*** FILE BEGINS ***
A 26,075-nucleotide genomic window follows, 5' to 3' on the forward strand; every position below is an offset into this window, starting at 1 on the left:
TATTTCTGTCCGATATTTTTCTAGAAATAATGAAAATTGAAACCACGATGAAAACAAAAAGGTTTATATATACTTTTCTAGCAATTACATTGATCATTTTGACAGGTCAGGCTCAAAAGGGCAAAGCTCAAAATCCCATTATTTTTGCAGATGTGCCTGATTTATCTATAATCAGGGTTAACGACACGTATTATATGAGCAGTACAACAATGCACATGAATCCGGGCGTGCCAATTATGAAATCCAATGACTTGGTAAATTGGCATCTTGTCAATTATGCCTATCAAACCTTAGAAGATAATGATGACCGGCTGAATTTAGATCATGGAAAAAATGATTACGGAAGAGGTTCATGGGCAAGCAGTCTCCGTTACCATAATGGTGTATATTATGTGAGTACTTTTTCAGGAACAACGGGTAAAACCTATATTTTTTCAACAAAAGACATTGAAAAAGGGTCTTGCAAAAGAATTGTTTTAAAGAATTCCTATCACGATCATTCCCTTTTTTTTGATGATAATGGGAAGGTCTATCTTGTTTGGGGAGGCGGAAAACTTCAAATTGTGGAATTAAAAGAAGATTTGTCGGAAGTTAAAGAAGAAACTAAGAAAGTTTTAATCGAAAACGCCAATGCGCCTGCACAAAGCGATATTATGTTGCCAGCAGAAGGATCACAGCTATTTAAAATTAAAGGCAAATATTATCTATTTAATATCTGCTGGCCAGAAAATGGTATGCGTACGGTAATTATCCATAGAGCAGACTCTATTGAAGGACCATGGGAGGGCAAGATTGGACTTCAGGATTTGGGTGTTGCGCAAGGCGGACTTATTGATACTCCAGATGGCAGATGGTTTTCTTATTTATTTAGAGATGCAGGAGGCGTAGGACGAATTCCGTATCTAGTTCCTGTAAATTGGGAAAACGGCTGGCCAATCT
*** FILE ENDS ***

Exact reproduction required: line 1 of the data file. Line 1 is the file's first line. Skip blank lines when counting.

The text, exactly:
A 26,075-nucleotide genomic window follows, 5' to 3' on the forward strand; every position below is an offset into this window, starting at 1 on the left: